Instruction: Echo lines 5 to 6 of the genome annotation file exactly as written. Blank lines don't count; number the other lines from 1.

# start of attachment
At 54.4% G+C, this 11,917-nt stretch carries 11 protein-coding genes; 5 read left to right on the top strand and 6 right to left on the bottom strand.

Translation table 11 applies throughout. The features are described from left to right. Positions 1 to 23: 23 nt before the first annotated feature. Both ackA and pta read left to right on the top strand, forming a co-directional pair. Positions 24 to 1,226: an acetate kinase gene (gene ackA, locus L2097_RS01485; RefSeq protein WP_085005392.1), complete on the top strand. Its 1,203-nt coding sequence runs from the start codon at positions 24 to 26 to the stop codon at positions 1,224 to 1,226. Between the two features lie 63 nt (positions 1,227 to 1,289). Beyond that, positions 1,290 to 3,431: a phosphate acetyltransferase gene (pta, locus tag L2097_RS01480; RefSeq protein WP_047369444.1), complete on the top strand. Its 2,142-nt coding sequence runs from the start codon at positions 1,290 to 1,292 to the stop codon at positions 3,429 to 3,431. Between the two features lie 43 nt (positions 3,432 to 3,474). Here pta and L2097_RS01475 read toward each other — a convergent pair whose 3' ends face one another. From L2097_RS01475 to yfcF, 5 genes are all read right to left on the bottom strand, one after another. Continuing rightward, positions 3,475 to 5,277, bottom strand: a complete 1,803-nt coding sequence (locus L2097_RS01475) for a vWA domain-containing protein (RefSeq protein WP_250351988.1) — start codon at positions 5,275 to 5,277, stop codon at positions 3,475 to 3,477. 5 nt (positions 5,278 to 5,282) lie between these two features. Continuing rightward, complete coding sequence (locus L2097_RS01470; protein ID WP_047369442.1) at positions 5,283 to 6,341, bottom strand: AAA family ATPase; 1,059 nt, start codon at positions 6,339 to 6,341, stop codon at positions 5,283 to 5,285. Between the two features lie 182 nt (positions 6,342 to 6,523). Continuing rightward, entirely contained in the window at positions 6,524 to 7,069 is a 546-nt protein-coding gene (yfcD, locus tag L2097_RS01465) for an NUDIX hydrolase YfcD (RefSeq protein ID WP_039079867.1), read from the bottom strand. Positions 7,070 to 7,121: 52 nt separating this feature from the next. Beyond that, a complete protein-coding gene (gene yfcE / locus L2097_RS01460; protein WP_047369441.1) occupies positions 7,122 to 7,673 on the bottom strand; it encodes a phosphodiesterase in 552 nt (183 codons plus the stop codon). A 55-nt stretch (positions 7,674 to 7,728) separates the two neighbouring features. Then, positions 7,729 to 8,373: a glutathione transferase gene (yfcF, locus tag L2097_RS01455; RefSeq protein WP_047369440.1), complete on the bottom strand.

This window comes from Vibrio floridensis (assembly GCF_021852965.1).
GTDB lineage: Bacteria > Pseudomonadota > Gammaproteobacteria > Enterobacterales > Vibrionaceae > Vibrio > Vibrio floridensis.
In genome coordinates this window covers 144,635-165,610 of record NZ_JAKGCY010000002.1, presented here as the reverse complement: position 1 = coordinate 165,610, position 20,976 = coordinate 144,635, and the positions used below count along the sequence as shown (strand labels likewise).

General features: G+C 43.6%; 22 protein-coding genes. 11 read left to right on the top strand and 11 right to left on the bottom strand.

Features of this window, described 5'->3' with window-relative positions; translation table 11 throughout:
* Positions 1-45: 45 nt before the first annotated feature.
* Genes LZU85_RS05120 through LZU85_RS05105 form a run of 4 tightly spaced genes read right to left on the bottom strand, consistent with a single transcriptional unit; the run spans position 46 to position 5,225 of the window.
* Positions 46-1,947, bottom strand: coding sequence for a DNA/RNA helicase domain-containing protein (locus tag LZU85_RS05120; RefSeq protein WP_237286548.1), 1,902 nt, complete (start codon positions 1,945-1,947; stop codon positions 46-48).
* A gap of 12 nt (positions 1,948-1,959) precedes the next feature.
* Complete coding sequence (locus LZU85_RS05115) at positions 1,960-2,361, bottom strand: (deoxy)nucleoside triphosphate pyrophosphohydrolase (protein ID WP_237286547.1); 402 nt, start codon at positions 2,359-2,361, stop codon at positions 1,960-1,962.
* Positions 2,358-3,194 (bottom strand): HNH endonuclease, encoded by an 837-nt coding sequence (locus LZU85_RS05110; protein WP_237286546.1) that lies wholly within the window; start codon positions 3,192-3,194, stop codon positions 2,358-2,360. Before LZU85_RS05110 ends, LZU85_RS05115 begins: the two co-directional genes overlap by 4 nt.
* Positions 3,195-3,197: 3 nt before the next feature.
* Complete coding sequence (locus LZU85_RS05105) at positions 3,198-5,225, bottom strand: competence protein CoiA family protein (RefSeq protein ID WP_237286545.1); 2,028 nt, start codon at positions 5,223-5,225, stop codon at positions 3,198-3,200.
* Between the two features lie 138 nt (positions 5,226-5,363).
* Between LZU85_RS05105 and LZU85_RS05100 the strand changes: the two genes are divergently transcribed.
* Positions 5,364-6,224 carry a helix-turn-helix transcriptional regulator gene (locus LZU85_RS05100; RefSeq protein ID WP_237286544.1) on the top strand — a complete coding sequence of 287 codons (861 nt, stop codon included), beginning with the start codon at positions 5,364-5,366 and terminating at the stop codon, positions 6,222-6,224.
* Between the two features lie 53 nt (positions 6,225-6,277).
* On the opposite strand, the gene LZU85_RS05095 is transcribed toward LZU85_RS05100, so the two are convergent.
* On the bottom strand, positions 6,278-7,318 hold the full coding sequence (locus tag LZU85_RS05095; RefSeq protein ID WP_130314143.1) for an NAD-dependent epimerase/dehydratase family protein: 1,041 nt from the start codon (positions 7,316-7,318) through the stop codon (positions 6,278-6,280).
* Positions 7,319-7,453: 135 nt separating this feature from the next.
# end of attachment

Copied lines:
In genome coordinates this window covers 144,635-165,610 of record NZ_JAKGCY010000002.1, presented here as the reverse complement: position 1 = coordinate 165,610, position 20,976 = coordinate 144,635, and the positions used below count along the sequence as shown (strand labels likewise).

General features: G+C 43.6%; 22 protein-coding genes. 11 read left to right on the top strand and 11 right to left on the bottom strand.